What is echocardiography?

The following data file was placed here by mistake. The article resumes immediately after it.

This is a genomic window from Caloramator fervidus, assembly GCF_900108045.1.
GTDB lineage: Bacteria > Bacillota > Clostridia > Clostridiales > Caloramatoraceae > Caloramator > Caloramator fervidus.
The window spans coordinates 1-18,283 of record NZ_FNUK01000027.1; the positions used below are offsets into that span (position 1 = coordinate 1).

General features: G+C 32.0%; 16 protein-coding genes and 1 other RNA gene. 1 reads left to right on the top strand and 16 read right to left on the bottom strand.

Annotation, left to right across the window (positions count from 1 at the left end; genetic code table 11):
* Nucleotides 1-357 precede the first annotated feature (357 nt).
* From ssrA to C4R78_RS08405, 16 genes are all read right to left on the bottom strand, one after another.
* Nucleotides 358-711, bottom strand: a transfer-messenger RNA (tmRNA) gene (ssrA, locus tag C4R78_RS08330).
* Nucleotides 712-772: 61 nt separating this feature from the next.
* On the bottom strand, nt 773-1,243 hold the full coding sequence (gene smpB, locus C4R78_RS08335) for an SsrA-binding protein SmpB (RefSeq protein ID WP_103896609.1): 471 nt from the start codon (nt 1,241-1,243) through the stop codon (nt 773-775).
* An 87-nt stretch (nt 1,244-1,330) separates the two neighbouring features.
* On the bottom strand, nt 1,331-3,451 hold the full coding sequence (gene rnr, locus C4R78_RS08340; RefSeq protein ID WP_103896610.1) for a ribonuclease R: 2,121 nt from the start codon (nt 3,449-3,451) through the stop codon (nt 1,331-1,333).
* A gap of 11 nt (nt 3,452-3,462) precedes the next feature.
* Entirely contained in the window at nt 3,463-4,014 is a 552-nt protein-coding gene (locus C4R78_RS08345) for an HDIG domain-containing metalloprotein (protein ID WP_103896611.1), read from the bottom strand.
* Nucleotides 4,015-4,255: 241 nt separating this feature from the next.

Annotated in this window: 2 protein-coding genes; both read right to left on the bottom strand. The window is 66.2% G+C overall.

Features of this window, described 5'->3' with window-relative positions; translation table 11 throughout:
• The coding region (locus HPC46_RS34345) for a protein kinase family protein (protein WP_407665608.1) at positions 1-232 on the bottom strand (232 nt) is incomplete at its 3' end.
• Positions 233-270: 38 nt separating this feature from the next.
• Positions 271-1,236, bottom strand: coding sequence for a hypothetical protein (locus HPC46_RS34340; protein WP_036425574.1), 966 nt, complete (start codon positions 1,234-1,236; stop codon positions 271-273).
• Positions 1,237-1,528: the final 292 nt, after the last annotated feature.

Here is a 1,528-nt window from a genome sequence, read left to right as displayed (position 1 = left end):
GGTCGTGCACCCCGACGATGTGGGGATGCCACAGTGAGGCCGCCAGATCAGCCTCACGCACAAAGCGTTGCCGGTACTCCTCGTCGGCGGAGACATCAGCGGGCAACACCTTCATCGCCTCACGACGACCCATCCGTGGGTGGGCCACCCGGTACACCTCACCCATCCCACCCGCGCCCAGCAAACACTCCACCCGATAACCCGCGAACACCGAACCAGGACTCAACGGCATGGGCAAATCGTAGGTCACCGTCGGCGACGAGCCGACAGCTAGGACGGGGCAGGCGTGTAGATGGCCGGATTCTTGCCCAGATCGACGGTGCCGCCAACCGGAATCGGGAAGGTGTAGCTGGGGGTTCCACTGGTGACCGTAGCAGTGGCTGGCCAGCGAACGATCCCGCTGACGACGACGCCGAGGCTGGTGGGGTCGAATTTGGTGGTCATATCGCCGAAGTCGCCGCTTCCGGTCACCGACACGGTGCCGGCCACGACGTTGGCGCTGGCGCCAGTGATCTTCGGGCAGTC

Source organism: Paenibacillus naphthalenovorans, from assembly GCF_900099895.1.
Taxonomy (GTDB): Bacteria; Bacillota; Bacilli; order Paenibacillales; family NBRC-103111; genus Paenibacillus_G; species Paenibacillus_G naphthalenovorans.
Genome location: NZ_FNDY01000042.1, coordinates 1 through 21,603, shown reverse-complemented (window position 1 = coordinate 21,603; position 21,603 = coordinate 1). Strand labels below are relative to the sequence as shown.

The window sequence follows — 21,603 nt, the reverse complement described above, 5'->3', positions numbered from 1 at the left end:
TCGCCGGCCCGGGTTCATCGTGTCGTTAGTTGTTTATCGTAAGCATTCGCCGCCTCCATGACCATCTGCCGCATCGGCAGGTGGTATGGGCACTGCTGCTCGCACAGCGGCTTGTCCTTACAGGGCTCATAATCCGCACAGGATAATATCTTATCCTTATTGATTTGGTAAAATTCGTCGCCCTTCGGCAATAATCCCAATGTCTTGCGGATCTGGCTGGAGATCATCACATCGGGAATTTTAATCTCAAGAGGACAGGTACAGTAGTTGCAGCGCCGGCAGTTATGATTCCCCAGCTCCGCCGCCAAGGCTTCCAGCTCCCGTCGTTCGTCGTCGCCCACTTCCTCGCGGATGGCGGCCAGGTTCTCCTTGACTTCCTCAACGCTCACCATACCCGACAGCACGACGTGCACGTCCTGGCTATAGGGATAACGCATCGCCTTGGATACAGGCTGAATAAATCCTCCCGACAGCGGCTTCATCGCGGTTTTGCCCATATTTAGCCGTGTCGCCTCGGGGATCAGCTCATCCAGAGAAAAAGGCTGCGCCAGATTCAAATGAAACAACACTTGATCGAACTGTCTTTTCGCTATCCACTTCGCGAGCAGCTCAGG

Echocardiography is the ultrasound imaging of the heart. The device used for echocardiography is called and echocardiograph. An imaging probe known as transducer is used to send ultrasound (high frequency sound waves above the audible range) beams to the heart and receive the echo. It has its origin from SONAR (sound navigation and ranging) used for tracking underwater torpedoes and submarines. The beam scans the heart just like a torch light being swept across a dark room. From the echo received, the computer algorithm of the echocardiograph can exactly locate the depth and size of the structures within the heart which are reflecting the sound beam back. Blood usually does not give back much echo and is hence seen as black in the usual echocardiogram. Using high frequency transducers it is possible to get high resolution images of the heart valves, their movements, various chambers and blood vessels of the heart and their movement. Real time imaging of the heart is possible even at the bedside small hand held devices. Portable echocardiographs appear like a laptop while the regular echocardiographs have multiple transducers of varying frequency and are typically used in a stationary location (echocardiography laboratory, echo lab).